By Suzannah Gonzales
CHICAGO (Reuters) - Police arrested two people during a Black Lives Matter protest over the shooting death on Monday night of a black teenager by officers in Chicago, police officials and activists said on Wednesday.
Police said that the protesters became unruly on Tuesday night as they reached a police station on Chicago's West Side. Two hundred to three hundred people initially protested peacefully.
A 17-year-old female from Chicago was charged with causing less than $300 of property damage, a misdemeanor, after she climbed on top of an unmarked Chicago police squad car and jumped on top of the roof and trunk, police said. She was not identified further because she is a minor.
When officers tried to remove her from the top of the car, 33-year-old Shimron Robinson knocked an officer to the ground, police said.
Robinson, of Blue Island, Illinois, was charged with felony aggravated battery of an officer and misdemeanor resisting and obstructing an officer, police said. He is scheduled to appear in court on Wednesday. A court date for the teenager was not known.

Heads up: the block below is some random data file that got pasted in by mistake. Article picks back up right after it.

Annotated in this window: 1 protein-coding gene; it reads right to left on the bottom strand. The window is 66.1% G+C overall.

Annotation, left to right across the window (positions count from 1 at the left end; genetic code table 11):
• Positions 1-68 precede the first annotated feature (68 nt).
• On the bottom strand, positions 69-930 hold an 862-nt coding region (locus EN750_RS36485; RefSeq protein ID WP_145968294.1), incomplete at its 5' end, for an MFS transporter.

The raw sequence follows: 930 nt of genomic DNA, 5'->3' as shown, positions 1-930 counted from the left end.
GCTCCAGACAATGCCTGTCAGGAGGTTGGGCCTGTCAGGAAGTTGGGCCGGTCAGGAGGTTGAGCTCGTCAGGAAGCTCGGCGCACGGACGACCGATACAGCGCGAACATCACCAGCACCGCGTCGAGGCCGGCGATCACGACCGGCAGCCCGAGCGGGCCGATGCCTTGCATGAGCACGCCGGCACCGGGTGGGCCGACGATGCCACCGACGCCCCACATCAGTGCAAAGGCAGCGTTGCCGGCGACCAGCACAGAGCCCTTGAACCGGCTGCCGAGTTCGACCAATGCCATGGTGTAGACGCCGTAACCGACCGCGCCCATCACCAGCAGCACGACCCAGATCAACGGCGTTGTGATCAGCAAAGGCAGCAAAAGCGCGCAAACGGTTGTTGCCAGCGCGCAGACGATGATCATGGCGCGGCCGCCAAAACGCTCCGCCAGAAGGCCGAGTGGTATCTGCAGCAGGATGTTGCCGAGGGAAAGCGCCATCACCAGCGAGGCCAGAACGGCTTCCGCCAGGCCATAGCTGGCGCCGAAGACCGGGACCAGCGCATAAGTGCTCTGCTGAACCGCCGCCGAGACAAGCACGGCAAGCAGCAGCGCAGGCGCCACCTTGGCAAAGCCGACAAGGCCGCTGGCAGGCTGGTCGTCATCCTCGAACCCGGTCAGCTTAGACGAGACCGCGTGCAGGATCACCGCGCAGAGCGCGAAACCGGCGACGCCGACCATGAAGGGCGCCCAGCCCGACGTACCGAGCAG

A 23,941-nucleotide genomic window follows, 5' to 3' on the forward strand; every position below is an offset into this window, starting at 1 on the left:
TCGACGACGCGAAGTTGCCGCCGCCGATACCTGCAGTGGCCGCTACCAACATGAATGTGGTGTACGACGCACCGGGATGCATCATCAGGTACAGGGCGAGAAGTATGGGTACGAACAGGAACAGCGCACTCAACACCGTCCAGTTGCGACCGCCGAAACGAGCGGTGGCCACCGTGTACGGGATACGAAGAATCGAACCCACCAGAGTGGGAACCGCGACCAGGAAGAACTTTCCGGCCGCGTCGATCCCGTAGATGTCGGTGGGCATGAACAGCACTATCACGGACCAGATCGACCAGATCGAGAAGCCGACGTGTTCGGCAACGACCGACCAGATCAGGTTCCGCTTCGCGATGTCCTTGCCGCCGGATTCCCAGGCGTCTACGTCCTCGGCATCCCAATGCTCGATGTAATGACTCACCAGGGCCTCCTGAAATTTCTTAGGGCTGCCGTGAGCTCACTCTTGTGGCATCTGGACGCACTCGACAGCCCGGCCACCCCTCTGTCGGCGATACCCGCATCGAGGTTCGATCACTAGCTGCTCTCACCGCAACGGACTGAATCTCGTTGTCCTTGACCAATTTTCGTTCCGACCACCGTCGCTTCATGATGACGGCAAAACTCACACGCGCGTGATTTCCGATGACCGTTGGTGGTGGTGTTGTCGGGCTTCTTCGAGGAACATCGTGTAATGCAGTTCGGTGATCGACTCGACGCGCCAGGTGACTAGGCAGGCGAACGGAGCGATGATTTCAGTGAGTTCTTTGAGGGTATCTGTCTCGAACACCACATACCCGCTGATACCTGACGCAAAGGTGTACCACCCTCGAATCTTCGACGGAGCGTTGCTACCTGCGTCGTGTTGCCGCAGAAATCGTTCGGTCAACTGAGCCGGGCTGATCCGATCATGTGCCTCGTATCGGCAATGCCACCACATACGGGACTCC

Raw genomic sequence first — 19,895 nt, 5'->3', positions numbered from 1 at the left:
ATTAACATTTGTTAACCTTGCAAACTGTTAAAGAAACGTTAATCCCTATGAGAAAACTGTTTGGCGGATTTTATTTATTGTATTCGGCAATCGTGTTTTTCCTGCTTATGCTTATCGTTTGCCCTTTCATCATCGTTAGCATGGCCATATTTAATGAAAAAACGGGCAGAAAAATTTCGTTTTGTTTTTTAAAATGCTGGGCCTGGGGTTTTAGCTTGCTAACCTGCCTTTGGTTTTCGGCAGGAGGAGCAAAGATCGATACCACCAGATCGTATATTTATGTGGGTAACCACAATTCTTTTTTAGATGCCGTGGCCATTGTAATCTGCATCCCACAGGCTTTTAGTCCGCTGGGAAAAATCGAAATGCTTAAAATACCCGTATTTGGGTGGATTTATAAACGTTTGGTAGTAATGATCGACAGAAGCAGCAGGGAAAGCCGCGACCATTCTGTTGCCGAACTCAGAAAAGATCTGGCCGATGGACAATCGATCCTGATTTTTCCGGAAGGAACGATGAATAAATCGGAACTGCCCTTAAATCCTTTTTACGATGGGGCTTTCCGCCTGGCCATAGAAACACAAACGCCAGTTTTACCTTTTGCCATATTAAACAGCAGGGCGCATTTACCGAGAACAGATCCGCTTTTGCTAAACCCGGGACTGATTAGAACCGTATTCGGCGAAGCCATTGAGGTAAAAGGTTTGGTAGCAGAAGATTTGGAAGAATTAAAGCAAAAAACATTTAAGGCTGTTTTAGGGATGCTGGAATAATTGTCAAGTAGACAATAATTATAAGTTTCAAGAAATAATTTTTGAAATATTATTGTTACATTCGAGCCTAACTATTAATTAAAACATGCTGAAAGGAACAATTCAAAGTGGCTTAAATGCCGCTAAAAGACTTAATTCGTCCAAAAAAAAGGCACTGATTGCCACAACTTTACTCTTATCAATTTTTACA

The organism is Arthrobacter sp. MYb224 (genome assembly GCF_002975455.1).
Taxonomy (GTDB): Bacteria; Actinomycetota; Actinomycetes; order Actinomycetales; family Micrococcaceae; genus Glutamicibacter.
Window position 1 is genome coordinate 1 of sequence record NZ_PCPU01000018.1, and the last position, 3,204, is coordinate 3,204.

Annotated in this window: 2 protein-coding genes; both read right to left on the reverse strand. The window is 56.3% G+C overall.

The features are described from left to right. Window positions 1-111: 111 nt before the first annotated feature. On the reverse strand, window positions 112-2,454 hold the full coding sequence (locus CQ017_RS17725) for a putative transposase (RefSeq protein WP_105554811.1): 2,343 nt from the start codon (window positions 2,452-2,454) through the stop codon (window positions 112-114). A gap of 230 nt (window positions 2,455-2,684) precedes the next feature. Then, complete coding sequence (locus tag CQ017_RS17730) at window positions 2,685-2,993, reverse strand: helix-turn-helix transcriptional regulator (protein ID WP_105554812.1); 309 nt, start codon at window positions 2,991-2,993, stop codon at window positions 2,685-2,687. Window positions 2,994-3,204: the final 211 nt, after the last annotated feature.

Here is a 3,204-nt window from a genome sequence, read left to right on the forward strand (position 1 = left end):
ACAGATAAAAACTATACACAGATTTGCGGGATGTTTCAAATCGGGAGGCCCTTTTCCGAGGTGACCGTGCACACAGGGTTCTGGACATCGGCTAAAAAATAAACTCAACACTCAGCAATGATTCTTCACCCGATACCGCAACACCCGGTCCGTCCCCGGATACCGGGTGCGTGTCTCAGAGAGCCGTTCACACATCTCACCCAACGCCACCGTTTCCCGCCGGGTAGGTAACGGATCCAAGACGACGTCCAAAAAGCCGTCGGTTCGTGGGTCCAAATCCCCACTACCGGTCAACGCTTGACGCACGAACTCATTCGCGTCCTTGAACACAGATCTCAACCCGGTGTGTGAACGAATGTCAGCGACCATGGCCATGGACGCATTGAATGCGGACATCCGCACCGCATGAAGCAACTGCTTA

The protest was called in response to a police officer's fatal shooting of 16-year-old Pierre Loury during a foot chase, police and media reports said.
The shooting is under investigation and police did not disclose the identities of the officer or suspect. Photos posted online by activists show Loury is black. Patrol officers stopped a vehicle believed to have been involved in an earlier shooting in the area. During the stop, a suspect got out of the vehicle and fled, the Chicago Police Department said in a statement.
Protests erupted in Chicago late last year following the delayed release of the video of white officer Jason Van Dyke's 2014 shooting of black teenager Laquan McDonald 16 times. Van Dyke was charged with first-degree murder in November.
The case was one of numerous fatal police shootings of unarmed African-Americans across the United States that have stirred outrage and raised questions of racial bias in policing. Protests have taken place around the country, fueling a civil rights movement under the name Black Lives Matter.
Chicago Mayor Rahm Emanuel moved closer Tuesday to naming department veteran Eddie Johnson to permanently lead the police force, which is facing a federal investigation and racism accusations.
(Reporting by Suzannah Gonzales, Editing by Ben Klayman and Grant McCool)